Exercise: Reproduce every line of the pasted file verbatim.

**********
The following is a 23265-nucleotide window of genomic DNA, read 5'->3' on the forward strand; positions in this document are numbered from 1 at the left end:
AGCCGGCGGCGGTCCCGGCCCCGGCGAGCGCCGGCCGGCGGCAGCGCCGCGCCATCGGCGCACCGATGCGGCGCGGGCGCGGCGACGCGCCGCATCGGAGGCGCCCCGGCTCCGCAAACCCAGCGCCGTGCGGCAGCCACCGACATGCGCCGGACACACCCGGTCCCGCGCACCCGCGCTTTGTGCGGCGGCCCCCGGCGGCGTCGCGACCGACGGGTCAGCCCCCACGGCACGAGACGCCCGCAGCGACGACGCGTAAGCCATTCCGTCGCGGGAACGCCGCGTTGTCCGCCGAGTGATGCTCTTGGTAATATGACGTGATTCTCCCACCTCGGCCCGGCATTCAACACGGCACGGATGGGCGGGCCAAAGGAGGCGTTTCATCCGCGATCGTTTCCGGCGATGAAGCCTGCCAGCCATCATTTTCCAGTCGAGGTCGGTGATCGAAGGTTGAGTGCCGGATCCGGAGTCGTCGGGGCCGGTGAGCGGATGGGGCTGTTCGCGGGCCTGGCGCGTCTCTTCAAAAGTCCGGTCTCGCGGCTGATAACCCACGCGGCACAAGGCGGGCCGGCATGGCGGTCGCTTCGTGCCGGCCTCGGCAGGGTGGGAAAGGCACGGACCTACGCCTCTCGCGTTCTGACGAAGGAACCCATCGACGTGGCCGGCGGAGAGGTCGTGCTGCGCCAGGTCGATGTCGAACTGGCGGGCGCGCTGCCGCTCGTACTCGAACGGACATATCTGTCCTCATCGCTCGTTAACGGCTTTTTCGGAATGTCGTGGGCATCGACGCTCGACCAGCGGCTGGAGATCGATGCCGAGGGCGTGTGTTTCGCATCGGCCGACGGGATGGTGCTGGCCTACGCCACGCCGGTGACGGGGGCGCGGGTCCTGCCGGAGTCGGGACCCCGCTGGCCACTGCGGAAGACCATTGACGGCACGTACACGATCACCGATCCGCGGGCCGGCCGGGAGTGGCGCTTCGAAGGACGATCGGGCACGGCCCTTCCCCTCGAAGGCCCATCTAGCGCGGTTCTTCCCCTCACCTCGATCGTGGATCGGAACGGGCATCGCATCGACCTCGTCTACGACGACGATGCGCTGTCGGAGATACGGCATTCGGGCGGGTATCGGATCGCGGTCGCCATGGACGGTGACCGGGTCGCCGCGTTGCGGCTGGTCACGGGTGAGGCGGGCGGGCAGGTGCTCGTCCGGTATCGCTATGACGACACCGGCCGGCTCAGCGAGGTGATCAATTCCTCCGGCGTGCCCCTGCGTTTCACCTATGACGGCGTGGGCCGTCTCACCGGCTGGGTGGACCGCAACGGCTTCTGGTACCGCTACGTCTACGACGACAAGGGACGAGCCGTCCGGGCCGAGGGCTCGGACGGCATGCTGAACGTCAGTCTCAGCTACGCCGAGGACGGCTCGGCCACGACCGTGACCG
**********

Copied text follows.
The following is a 23265-nucleotide window of genomic DNA, read 5'->3' on the forward strand; positions in this document are numbered from 1 at the left end:
AGCCGGCGGCGGTCCCGGCCCCGGCGAGCGCCGGCCGGCGGCAGCGCCGCGCCATCGGCGCACCGATGCGGCGCGGGCGCGGCGACGCGCCGCATCGGAGGCGCCCCGGCTCCGCAAACCCAGCGCCGTGCGGCAGCCACCGACATGCGCCGGACACACCCGGTCCCGCGCACCCGCGCTTTGTGCGGCGGCCCCCGGCGGCGTCGCGACCGACGGGTCAGCCCCCACGGCACGAGACGCCCGCAGCGACGACGCGTAAGCCATTCCGTCGCGGGAACGCCGCGTTGTCCGCCGAGTGATGCTCTTGGTAATATGACGTGATTCTCCCACCTCGGCCCGGCATTCAACACGGCACGGATGGGCGGGCCAAAGGAGGCGTTTCATCCGCGATCGTTTCCGGCGATGAAGCCTGCCAGCCATCATTTTCCAGTCGAGGTCGGTGATCGAAGGTTGAGTGCCGGATCCGGAGTCGTCGGGGCCGGTGAGCGGATGGGGCTGTTCGCGGGCCTGGCGCGTCTCTTCAAAAGTCCGGTCTCGCGGCTGATAACCCACGCGGCACAAGGCGGGCCGGCATGGCGGTCGCTTCGTGCCGGCCTCGGCAGGGTGGGAAAGGCACGGACCTACGCCTCTCGCGTTCTGACGAAGGAACCCATCGACGTGGCCGGCGGAGAGGTCGTGCTGCGCCAGGTCGATGTCGAACTGGCGGGCGCGCTGCCGCTCGTACTCGAACGGACATATCTGTCCTCATCGCTCGTTAACGGCTTTTTCGGAATGTCGTGGGCATCGACGCTCGACCAGCGGCTGGAGATCGATGCCGAGGGCGTGTGTTTCGCATCGGCCGACGGGATGGTGCTGGCCTACGCCACGCCGGTGACGGGGGCGCGGGTCCTGCCGGAGTCGGGACCCCGCTGGCCACTGCGGAAGACCATTGACGGCACGTACACGATCACCGATCCGCGGGCCGGCCGGGAGTGGCGCTTCGAAGGACGATCGGGCACGGCCCTTCCCCTCGAAGGCCCATCTAGCGCGGTTCTTCCCCTCACCTCGATCGTGGATCGGAACGGGCATCGCATCGACCTCGTCTACGACGACGATGCGCTGTCGGAGATACGGCATTCGGGCGGGTATCGGATCGCGGTCGCCATGGACGGTGACCGGGTCGCCGCGTTGCGGCTGGTCACGGGTGAGGCGGGCGGGCAGGTGCTCGTCCGGTATCGCTATGACGACACCGGCCGGCTCAGCGAGGTGATCAATTCCTCCGGCGTGCCCCTGCGTTTCACCTATGACGGCGTGGGCCGTCTCACCGGCTGGGTGGACCGCAACGGCTTCTGGTACCGCTACGTCTACGACGACAAGGGACGAGCCGTCCGGGCCGAGGGCTCGGACGGCATGCTGAACGTCAGTCTCAGCTACGCCGAGGACGGCTCGGCCACGACCGTGACCG